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The Broadband Quality Study – Tracking the Broadband Revolution Worldwide

Broadband is a term that has been around for years and is admittedly overused.  What some refer to as “broadband” is really more of just a step up from narrowband…call it “slightly wider narrowband” if you will.  As many long-time readers of SP360 know, at Cisco, we’ve been a big proponent of having higher broadband standards and classifications since consumers, businesses, and governments alike stand to benefit.  It’s not enough to just get marginally faster email when most of the rest of the world is focused on video and other advanced applications which require not just bandwidth but intelligence as well.

While there are many studies that chart overall broadband penetration, or the percentage of a population that receives broadband (by whatever definition may be used), we realized a few years ago that there wasn’t a study that focused on broadband “Quality” (i.e. what that said broadband can actually do).  To that end, Cisco searched around and found interest in an effort from the Saïd Business School of Oxford University and the University of Oviedo’s Department of Applied Economics that we agreed to sponsor.  The effort, called  the Broadband Quality Study, or BQS, is now in its third year with the latest results just released.

So what’s the news this year compared to last year or in 2008 when the study debuted? While the BQS, which uses  the data from 40 million real-life broadband quality tests conducted in 72 countries around the globe between May-June of 2010, gives us many new insights and surprises every year, I would say the real standout result this year is the speed at which countries have been able to become broadband leaders in just a few years. While we have expected this trend in the past, the three years of data to draw on, the BQS only now really proves it: Read More »

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Cisco Announces Research and Administrative Computing for Higher Education


As we face the combined challenges and opportunities presented by globalization, technology acceleration, and demographic shifts, competition is increasing, and innovation is becoming more and more critical for companies and countries to succeed and stay ahead of the curve.


This past week at Educause, we announced the availability of our new Research and Administrative Computing solution based on Cisco’s world-class Data Center and Collaboration technologies. This solution can help administrative leaders and research center directors save time and money and improve performance by working better together.  By improving research collaboration within the university, and between universities, companies, and governments, we can improve the ability to innovate.

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Collaboration and the implications for the future of research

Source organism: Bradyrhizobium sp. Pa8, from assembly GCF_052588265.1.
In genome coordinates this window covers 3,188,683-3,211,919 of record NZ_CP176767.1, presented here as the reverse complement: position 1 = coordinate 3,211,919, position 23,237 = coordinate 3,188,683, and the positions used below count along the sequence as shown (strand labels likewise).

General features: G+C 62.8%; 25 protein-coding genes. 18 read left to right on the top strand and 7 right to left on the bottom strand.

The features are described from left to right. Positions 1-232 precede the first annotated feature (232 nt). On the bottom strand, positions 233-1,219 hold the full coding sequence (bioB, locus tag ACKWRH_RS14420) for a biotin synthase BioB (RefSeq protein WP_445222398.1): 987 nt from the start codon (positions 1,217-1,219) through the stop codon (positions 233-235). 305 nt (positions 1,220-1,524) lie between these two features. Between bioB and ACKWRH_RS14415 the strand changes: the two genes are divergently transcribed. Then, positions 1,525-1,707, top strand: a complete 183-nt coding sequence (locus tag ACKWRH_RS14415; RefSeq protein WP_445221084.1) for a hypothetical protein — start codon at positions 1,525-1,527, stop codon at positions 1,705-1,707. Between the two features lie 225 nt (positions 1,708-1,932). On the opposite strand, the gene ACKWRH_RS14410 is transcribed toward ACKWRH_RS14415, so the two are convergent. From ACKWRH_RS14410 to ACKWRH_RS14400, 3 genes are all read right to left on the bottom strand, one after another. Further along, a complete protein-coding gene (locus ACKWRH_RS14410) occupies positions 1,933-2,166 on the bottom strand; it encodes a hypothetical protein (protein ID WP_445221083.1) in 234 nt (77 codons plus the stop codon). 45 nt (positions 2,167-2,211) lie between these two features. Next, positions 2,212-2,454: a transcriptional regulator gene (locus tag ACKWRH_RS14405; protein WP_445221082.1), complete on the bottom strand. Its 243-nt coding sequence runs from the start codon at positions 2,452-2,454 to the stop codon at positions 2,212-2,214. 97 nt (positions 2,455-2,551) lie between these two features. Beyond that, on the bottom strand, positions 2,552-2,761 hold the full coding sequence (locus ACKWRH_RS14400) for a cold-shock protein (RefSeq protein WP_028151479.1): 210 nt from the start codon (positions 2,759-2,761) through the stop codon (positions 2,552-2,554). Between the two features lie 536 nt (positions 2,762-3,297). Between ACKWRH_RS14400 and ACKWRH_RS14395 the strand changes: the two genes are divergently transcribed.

Universities have traditionally been measured on the quantity and quality of research funding and research outputs as one of the main factors of institutional success. It is one measure used to rank universities both nationally and internationally and is used more than any other measure to attract both students and faculty. But is the way research effectiveness perceived about to change? The internet and web 2.0 have made collaboration easier and easier. Hours of library research have been reduced through not only sophisticated search engines and online journals and e-books, but access to blogs of leading academics, researchers and research students, and to tools such as Twitter, and wikis.

In published research papers, arguments are based on the evidence of research data of which much is invisible, or evidenced through carefully selected quotations or the results of experiments. With the ability to store video and audio electronically as well as numerical and textual data, research publications will become increasingly multi-modal; and data-sets will be made easily accessible so that research results can be opened to greater public scrutiny as well as re-use by others.

Perhaps, as collaboration is made easier and facilitated between and across institutions sole authorship will become a thing of the past as academics work together on research questions, sharing data sets and interpreting them in new ways according to their research questions, their academic domain and their cultural experience. Researchers will post their research data in multiple formats onto collaboration web sites so others can take them down, re-interpret them together and add to the global pool of knowledge

Peer review and referred publications will be replaced by peer argument and co-creation and co-development of theory which means research council funding will need to be based on new criteria

This scenario is perhaps not too futuristic as the tools that make it possible are available now. So what will academic expertise mean in a web 2.0 world and how will academic rigour be judged? What will the criteria be for acceptance as contribution to research, and how will universities be judged on their scholarly output? And finally, what will be counted as authoritative research evidence and who will it belong to?

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